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Pakistani terrorist revealed in new photo

It was only a few months ago that Maulana Fazlullah, a 33-year-old firebrand Muslim cleric, was galloping through the villages and over the hills of Pakistan's scenic Swat Valley in the Northwest Frontier Province.

Astride a white horse, sporting his trademark black turban and a black beard which engulfed the entire lower half of his face, he seemed to some at first, more of a modern day Zorro, than a deadly terrorist. But that was then. Today, the Pakistan army is at war with Fazlullah, and he is in hiding.

Image: Maulana Fazlullah
Maulana Fazlullah, seen in a photo exclusively obtained by NBC News.

NBC News has received this photo; the first picture of Fazlullah that revealed a clear image of the face of one of Pakistan's most wanted terrorists.

'Mullah Radio'
The young cleric, also known as "Mullah Radio" for his fiery anti-western, anti-Musharraf speeches broadcast from an illegal FM radio station, has developed a large following among the Pashtun tribes straddling the border areas between Pakistan and Afghanistan. (Pashtuns are an ethnic group comprising 15 percent of Pakistan's population, mostly in the Northwest Frontier Province and in Pakistan's southwest Balouchistan Province. They have an ancient culture, speak their own language and abide by their own tribal codes of honor and hospitality called Pashtunwali.)  Most of the Pashtuns on both sides of the border would like to split from the Pakistan federation and from Afghanistan to form their own independent state.

A large majority of the Pashtuns are unhappy with what they consider U.S. influence on their tribal lands and are unhappy with the governments of  both President Pervez Musharraf in Pakistan and President Hamid Karzai in Afghanistan for their support of U.S. policies in the region.

Fazlullah has had an eager audience. America was bombing them, he screamed from astride his white horse and on the airwaves of portable FM radio transponders. America was killing innocent women and children. The locals listened.

His message grew worse.

The entire valley, he said, would now be governed by Islamic laws known as Shariah. And what's more, taking his cue from Osama bin Laden, he wanted to restore the caliphate, the Muslim dynasties that ruled the known world for centuries after the death of the Prophet Mohammed in 632 AD.

Fazlullah's interpretation of Shariah was rigid. Most of the locals had no choice but to go along. The Swat Valley, known as the Switzerland of Asia for its breathtaking mountains, forests and lakes, was a haven for tourists. Pakistanis referred to the Valley as "just one step short of Paradise." But not any longer.

Local population terrorized
Fazlullah banned TV and music in the Swat Valley. He threatened barbers who shaved their customers' beards and ruled that girls could not go to school. Women stayed home, too afraid to walk the streets.  He then ordered his men to destroy the ancient images of Buddah, carved into the mountains of the Swat Valley -- reminiscent of when the Taliban destroyed the Buddah statues in Bamiyan, Afghanistan. The historic images were un-Islamic, Fazlullah said.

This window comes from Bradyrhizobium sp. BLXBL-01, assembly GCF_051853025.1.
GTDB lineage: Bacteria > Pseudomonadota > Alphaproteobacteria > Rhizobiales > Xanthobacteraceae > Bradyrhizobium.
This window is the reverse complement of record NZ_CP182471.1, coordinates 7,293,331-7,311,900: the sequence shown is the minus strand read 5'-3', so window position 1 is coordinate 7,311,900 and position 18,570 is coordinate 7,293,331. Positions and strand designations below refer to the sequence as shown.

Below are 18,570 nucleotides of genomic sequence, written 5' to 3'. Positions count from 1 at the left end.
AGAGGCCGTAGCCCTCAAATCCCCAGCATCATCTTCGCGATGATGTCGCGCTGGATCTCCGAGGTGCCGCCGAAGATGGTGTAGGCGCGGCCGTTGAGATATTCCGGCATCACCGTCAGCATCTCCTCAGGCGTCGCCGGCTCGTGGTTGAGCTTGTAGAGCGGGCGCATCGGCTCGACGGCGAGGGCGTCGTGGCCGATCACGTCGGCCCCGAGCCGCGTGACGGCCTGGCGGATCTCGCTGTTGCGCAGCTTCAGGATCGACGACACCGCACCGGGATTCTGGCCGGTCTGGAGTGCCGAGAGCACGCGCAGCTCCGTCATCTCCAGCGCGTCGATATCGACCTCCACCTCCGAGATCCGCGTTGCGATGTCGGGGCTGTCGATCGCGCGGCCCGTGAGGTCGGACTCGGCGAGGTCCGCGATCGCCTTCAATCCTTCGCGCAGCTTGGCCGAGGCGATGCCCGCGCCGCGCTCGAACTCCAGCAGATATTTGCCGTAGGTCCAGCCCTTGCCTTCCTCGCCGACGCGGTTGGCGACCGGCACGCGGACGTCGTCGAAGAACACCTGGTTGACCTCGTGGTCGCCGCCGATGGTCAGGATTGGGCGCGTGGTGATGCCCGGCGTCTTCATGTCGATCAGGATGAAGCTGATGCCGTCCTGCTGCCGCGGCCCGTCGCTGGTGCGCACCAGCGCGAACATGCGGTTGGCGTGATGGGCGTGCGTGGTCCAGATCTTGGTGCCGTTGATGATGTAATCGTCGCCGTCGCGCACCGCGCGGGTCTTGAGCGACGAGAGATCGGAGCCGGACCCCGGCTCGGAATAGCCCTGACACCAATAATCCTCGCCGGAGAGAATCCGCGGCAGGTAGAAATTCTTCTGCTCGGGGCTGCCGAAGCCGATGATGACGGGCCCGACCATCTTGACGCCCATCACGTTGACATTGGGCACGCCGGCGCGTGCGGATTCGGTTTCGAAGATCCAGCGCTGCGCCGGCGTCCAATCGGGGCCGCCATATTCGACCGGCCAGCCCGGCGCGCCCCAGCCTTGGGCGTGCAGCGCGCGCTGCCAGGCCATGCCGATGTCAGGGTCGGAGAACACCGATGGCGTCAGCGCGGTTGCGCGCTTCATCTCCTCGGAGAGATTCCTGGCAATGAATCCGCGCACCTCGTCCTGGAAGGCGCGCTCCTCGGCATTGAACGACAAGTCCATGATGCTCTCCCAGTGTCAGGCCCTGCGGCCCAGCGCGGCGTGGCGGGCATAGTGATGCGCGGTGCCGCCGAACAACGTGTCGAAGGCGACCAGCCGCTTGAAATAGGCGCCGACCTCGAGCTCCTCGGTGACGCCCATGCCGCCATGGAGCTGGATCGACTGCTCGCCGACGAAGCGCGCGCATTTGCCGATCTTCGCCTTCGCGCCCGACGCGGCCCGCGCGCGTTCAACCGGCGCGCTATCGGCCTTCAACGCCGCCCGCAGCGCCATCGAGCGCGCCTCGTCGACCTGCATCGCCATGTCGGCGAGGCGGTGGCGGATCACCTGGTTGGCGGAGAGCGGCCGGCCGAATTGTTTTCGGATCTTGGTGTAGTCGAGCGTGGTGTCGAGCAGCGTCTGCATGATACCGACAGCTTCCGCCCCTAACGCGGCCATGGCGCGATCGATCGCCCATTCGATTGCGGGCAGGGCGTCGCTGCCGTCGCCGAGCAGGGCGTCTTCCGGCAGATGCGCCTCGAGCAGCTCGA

The local population was terrorized. The Taliban from the tribal areas of Pakistan and Afghanistan joined forces with Fazlullah and all sorts of foreign and unsavoury characters moved into the Swat Valley.

The Swatis, as they are known, are not particularly politically motivated; they are more business-minded, interested in commerce and trade, and of course tourism. But still they are religious, and they were afraid. They listened intently to what Fazlullah had to say. Whoever would not go along with Fazlullah's conditions was killed. What's more, their entire family would be killed too. Fazlullah had enlisted hundreds of young militants to fight with him. The Swatis complied; they had no choice.

The government of President Pervez Musharraf did nothing for months. The situation in Swat deteriorated by the day.

Fazlullah became emboldened. The local and foreign media screamed that the Taliban had left the border areas and moved into Swat and now held sway in the so-called "settled areas" of Pakistan. The Taliban had indeed moved into Swat, and al-Qaeda came with them.

The pressure mounted on President Musharraf and finally last November he ordered two infantry brigades of the Pakistan Army to retake the Swat Valley from Fazlullah. As of this writing, the Pakistan army now controls about 90 percent of the Swat Valley.

Rumors of demise premature
But the army still has not been able to capture or kill Fazlullah. Rumors surfaced Wednesday that he had been killed. Fazlullah, upon hearing the reports, called some local media in Peshawar, capital of the Northwest Frontier Province, saying he was alive and leading his men in the battle for the Swat Valley. 

"We will continue our fight until our goals are achieved," Fazlullah said from an undisclosed location, somewhere in Paradise.